Speaking Wisdom Otherwise: The Role of Allegory in Early Greek Thought Open Access

Meeks, Jennifer Lobo (2016)

Permanent URL: https://etd.library.emory.edu/concern/etds/fq977t99m?locale=en


This dissertation considers the role that allegory plays in early Greek thought, particularly in the transition from the mythic tradition of the archaic poets to the philosophical traditions of the Presocratics and Plato. Its purpose is to explore how a mode of speech that "says one thing, but means another" could be integral to philosophy, which otherwise seeks to achieve clarity and precision in its discourse. This work proposes that allegory--in both its interpretative and compositional strains--allows philosophy to render myth self-conscious, thereby fulfilling the speculative task of narrating the whole of reality in a way that utilizes both reason and the imagination. Allegory is an essential aspect of the philosophical project in two respects. First, in providing the early Greek thinkers with a way of defending and appropriating the poetic wisdom of their predecessors, it enables philosophy to locate and recover its own origins in the mythic tradition. Second, allegory simultaneously allows philosophy to move beyond the muthos and express the whole in terms of the logos, a rational account in which reality is represented in a more abstract and universal way than myth allows. With regard to the Presocratics, this work examines the principal factors that contribute to their role in the emergence and development of allegory. These include their unique position in the shift from muthos to logos, how they are influenced by a so-called archaic epistemology, and the three senses (explicit, implicit, and immanent) in which they might be said to possess a poetics. With regard to Plato, this work seeks to reconcile his critique of poetry, as it is formulated in the ancient quarrel between the poets and philosophers, with his frequent use of "other speech" in the dialogues. This is accomplished by considering the role that imagination plays in his thought as well as the unique construction and function of his "philosophical myth." The dissertation concludes with a look forward at how allegory is reconfigured during the later part of classical antiquity and with a look back at how it is instrumental in philosophy's ability to "speak wisdom otherwise."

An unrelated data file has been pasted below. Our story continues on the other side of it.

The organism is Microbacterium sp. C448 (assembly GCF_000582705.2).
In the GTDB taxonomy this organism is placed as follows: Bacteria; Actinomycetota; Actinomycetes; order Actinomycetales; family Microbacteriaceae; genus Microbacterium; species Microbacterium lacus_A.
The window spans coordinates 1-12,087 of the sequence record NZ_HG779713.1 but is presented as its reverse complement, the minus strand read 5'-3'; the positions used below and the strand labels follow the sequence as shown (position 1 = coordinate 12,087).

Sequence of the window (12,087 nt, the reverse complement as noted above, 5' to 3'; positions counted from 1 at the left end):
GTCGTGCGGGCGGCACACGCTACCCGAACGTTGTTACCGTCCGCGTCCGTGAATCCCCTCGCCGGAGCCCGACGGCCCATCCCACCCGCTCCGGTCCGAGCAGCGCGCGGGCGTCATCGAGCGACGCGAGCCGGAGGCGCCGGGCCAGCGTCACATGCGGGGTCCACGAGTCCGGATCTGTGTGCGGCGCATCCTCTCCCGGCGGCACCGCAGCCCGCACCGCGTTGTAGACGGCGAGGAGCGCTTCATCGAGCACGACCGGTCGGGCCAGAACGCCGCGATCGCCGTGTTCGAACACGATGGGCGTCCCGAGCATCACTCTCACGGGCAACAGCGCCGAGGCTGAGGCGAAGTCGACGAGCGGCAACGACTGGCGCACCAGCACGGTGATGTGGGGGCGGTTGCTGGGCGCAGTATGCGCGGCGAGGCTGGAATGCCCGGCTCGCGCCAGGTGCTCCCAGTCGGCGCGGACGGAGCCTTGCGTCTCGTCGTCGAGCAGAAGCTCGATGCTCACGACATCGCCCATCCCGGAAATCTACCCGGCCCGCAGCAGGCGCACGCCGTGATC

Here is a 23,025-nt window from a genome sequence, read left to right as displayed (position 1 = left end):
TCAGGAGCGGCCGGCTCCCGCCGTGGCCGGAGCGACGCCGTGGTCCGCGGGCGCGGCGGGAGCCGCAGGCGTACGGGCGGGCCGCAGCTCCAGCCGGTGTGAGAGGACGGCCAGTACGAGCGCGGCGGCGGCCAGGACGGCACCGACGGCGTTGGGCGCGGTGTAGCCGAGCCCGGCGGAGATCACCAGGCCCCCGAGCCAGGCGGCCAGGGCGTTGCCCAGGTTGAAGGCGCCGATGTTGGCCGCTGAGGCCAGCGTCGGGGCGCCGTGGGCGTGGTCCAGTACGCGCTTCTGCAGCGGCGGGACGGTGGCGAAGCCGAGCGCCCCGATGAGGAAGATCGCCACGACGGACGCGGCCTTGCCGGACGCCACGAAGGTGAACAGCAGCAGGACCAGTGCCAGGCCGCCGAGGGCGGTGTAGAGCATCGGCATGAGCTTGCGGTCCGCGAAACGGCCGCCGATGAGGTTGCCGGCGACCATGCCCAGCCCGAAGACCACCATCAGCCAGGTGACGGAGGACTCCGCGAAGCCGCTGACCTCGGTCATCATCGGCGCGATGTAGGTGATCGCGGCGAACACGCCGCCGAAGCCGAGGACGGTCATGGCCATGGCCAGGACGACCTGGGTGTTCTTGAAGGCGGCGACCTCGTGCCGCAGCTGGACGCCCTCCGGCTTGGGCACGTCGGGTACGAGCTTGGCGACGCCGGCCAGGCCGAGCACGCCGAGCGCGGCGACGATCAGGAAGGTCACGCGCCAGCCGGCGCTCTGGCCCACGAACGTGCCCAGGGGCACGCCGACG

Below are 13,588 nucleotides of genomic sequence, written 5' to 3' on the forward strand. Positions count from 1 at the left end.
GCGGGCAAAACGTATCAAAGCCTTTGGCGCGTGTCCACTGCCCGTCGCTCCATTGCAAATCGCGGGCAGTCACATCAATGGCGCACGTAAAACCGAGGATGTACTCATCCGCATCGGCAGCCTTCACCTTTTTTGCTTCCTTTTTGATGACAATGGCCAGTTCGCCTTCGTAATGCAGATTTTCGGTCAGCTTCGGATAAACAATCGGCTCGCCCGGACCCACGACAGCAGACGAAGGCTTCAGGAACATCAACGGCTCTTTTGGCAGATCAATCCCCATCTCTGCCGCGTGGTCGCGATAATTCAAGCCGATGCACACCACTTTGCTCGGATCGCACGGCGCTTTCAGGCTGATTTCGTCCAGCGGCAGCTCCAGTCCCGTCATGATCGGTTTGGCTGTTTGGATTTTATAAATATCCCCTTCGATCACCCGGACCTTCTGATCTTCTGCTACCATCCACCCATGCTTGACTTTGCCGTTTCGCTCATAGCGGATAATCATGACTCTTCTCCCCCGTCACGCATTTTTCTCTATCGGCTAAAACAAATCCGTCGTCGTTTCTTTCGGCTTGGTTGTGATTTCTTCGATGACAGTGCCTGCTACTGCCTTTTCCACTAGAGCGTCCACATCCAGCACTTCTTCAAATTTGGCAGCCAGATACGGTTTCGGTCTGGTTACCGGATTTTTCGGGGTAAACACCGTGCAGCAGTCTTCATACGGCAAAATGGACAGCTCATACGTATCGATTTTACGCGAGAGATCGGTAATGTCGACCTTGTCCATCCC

Table of Contents

CHAPTER 1 An Introduction to Philosophical Allegory

1.1. A brief history of allegory 1

1.2 Myth, philosophy and the speculative task 19

1.3. The shift from muthos to logos 31

1.4. Description of the work 38

CHAPTER 2 The Presocratics and the Beginnings of Allegory

2.1. Some historical and theoretical considerations 45

2.2. The rationality of an archaic epistemology 57

2.3. The three senses of a Presocratic poetics 69

2.4. Survey of Presocratic allegorical practices 80

CHAPTER 3 Plato on Poetry, Myth and Allegory

3.1. The philosophical myth in Plato's dialogues 95

3.2. The ancient quarrel with the poets 106

3.3. Imagination, memory and the resolution to the quarrel 115

3.4. "Other speech" in Platonic thought 125

EPILOGUE The Metaphysics of Allegory 145


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